Tobacco & cigarette advertisements were banned on TV and radio in September 1976. While other tobacco advertising was banned from all locally produced print media — this left only cinema, billboard and sponsorship advertising as the only forms of direct tobacco advertising was banned inv December 1989.
Motor sport projected an image of style, excitement, thrills and spills that drew men and boys to the sport. Motor sport has been symbolized by bravery, strength, competitiveness and masculinity. This imagery in still portrayed in motor sport like Formula One racing.
The influence for the design of the tower, according to Will Hagan, was the El Caballo Blanco Complex at Narellan, which opened in the 1979 and was a major tourist attraction. The control tower, like El Caballo Blanco, was constructed in a Spanish Mission architectural style (or Hollywood Spanish Mission) like the Paramount cinema in Elizabeth Street (1933) or Cooks Garage in Argyle Street (1935) Camden.
The Spanish Mission building style emerged during in the Inter-war period (1919-1939). It was characterised by terracotta roof tiles, a front loggia, rendering of brickwork and shaped parapets.
The Spanish Mission building style was inspired by the American west coast influences, and the relationship between the automobile, rampant consumerism and the romance promoted by the motion pictures from Hollywood.
The Spanish Mission building style, according to Ian Kirk and Megan Martin from their survey of interwar service stations, was popular with service stations in the late 1920s and early 1930s, particularly in the Sydney area. In their survey they discovered more than 120 original service stations surviving in New South Wales from the interwar years.
Some examples of Interwar garages included the Broadway Garage and Service Station in Bellevue Hill, the former Seymour’s Service Station in Roseville, Malcolm Motors in King Street, Newtown and the Pyrmont Bridge Service Station in Pyrmont. Kirk and Martin have maintained that unlike the United States, early service stations in Australia were privately owned and did not have to be designed according to an oil company’s in-house style.
Motor sports became popular in the Interwar period and was associated with glamour and excitement of the cars of the period. The Interwar period (1918-1939) is an interesting period in the history of Australia. It was a time which contrasted the imperial loyalties of the British Empire with the rampant consumerism and industrialisation of American culture and influence.
The Interwar period was one in which country towns and the city were increasingly dominated by motor vehicles. It was a time when the fast and new, the exotic and sensual came to shape the style of a new age of modernism, and competed with the traditional and conservative, the old and slow, and changes to social and cultural traditions.
There were many brands of motor car competing for the attention of consumers, and the aspirations and desires of a new generation were wrapped up in youth, glamour, fantasy and fun.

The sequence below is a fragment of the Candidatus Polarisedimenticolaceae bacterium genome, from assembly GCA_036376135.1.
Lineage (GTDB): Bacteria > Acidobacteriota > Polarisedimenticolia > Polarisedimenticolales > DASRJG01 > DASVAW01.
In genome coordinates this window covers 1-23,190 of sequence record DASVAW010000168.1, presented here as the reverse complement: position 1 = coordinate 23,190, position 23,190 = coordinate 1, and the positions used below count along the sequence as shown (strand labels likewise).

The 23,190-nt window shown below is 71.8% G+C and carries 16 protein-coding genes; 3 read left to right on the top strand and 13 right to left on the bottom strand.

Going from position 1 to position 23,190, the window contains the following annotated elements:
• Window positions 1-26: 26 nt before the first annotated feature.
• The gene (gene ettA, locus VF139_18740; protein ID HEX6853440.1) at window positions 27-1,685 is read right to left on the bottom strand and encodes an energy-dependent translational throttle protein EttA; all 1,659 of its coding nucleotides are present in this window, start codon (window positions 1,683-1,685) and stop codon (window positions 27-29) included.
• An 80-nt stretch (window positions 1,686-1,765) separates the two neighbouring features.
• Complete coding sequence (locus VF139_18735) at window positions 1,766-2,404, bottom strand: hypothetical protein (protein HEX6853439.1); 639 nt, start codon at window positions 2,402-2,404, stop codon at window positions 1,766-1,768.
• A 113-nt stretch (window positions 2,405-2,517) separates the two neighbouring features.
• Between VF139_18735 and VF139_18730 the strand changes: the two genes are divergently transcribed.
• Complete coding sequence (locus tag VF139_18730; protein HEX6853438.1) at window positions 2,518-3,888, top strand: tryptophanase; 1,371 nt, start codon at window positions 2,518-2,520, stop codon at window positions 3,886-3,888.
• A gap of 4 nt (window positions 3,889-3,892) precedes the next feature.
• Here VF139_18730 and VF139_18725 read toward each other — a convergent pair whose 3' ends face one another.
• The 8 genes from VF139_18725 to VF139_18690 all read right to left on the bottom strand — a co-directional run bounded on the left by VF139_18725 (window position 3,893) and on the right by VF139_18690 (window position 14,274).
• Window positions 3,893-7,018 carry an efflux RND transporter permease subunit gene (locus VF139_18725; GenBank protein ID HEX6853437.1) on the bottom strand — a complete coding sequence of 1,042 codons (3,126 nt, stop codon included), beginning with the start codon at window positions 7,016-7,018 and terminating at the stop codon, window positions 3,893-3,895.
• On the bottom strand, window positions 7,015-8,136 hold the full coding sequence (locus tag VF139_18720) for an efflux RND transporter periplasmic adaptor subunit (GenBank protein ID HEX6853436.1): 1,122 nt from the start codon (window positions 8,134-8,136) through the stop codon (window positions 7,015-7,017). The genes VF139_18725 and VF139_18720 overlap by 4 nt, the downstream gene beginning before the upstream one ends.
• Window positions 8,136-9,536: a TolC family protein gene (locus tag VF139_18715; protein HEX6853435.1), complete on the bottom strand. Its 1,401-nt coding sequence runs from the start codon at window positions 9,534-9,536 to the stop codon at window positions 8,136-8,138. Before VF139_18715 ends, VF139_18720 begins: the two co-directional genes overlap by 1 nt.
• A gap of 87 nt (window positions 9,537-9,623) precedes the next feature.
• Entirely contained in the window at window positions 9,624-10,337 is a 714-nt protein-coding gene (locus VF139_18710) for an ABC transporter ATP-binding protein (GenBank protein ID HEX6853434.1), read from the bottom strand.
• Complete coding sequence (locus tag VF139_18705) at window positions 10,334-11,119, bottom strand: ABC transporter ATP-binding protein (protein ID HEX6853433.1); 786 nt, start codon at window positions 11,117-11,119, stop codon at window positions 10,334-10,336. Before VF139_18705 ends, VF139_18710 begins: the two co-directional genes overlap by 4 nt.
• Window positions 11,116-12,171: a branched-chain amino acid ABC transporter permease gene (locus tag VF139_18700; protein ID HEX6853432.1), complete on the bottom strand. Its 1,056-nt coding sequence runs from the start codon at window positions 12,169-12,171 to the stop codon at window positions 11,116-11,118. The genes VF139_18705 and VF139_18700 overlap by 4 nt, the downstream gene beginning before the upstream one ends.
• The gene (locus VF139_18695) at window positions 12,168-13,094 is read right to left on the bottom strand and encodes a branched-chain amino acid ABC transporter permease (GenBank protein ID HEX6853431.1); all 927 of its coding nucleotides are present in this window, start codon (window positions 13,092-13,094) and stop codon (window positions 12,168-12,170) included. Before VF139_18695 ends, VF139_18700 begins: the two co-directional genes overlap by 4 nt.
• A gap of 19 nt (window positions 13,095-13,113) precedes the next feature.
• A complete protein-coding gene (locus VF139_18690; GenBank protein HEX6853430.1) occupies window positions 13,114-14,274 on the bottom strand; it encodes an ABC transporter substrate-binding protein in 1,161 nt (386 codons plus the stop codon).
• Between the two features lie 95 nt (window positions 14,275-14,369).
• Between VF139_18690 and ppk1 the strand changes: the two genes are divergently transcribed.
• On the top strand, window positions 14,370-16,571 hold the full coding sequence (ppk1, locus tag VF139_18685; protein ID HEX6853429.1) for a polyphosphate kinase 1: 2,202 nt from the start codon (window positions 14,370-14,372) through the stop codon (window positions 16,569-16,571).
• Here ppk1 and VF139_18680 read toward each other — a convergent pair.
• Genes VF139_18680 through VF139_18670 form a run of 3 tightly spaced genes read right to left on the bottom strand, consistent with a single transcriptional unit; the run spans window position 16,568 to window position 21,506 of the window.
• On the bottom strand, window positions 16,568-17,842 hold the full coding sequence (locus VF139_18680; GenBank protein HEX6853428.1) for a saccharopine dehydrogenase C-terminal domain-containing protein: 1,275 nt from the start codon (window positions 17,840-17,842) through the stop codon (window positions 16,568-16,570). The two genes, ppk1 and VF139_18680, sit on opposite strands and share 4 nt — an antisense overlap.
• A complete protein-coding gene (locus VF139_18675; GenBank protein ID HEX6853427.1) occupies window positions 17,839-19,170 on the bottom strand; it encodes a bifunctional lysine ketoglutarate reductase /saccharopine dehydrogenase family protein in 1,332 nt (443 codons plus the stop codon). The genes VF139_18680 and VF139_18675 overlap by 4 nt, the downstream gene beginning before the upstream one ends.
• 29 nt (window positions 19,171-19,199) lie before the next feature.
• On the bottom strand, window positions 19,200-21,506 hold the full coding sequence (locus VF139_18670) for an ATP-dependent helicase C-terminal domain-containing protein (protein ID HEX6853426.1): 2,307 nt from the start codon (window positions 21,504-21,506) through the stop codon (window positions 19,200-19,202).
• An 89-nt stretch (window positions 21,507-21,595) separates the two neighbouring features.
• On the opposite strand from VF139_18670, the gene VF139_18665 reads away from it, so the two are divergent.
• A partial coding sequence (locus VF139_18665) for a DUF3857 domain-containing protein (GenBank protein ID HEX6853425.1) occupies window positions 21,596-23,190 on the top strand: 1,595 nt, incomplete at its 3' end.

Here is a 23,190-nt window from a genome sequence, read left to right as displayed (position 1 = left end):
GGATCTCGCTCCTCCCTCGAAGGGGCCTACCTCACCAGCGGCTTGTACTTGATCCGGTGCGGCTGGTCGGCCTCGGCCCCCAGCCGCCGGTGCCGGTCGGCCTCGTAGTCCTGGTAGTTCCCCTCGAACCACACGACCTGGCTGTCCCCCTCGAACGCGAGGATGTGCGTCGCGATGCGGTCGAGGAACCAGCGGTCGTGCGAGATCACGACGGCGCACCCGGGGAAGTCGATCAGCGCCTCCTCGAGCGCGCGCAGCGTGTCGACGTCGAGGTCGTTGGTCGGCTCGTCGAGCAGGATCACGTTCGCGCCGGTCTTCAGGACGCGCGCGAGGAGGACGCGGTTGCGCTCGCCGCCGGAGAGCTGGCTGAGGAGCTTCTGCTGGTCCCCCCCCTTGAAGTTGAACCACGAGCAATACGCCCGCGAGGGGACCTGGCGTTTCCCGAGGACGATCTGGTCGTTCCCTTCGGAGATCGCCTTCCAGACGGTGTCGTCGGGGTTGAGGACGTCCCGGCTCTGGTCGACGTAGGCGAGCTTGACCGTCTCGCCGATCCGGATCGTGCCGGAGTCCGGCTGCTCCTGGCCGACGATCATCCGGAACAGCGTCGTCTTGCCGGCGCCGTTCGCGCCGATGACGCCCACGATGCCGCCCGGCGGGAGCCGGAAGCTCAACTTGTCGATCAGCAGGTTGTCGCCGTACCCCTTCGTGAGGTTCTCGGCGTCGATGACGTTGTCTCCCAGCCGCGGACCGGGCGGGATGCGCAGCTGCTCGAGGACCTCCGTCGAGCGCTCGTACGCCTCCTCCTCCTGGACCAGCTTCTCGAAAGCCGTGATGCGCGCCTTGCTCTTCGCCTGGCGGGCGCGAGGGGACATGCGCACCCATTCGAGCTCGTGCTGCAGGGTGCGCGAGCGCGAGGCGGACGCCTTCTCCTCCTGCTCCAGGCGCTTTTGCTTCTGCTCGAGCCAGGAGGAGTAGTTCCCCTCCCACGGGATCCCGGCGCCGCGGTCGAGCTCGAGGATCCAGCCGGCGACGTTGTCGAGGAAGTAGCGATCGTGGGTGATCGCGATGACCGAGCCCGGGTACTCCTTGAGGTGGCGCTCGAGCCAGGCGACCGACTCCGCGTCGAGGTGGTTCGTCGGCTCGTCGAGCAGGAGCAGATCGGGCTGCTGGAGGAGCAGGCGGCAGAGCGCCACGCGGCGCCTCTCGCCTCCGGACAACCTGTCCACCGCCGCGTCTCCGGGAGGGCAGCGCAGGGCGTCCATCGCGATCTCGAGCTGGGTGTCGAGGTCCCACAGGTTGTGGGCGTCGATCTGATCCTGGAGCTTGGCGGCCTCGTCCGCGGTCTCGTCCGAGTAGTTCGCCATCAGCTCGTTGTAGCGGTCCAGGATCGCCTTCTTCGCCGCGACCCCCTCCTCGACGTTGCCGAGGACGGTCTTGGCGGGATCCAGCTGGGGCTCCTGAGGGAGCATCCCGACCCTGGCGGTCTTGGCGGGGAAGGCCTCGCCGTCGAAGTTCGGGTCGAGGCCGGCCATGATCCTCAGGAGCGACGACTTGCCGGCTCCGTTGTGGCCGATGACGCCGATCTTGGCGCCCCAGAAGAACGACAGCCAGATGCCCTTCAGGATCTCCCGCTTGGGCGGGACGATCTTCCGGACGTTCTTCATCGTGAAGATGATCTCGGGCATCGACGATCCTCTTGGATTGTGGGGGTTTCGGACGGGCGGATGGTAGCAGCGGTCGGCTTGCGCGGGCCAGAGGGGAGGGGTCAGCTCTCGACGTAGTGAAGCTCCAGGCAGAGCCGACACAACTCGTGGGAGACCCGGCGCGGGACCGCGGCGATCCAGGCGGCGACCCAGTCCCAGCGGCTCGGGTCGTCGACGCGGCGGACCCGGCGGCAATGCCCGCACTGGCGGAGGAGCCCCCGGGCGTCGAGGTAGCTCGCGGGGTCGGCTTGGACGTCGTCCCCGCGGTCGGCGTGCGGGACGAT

This was reflected in the growth of elegant and glamorous car showrooms and the appearance of service stations and garages to serve the increasing number of motor car owners.
In Camden this period modernism generated Cooks Garage at the corner of Argyle and Elizabeth Street not far away from the new slick and exciting movie palace, the Paramount Movie Theatre. In central Camden the Dunk commercial building at 58-60 Argyle Street was a shiny new car showroom displaying Chevrolet motor cars from the USA. Advertisement boasted that the cars were:
Beautiful new Chevrolet is completely new. New arresting beauty of style; new riding comfort and seating; …with more comfort.
The buyer had the choice of car models from commercial roadster to sports roader, tourer, coupe and sedan which sold for the value price of £345.
In New South Wales the number of motor vehicles increased from around 22,000 in 1920 to over 200,000 in 1938. There was an increasing interest in motor sports in the Sydney area by enthusiasts of all kinds.
Dreams and development on the raceway site
In 1983 the Oran Park Raceway track was owned by Bill Cleary, and he stated to the Macarthur Advertiser that his family had owned the property for 38 years. In 1976 he put together a proposal to create a sports and recreation centre for the area of the raceway. The proposal was raised again in 1981 and was to include a themed entertainment park, an equestrian centre, dude ranch, motel, health and fitness centre, model farm and cycling, hiking and bridle trials. But it all came to nothing.
The current track was purchased in the mid-1980s by Leppington Pastoral Company (owned by the Perich family) and in 2004 was rezoned for housing. It was estimated at the time that there would be 21,000 houses. Tony Perich stated in 2007 to the Sydney Morning Herald that he planned to build almost one-fifth of the 11,500 dwellings in Oran Park and Turner Road in a joint-venture with Landcom. A spokesman for Mr Perich’s company, Greenfields Development Corporation, stated that the first houses would be on the larger lots.
Oran Park 2008 planned housing development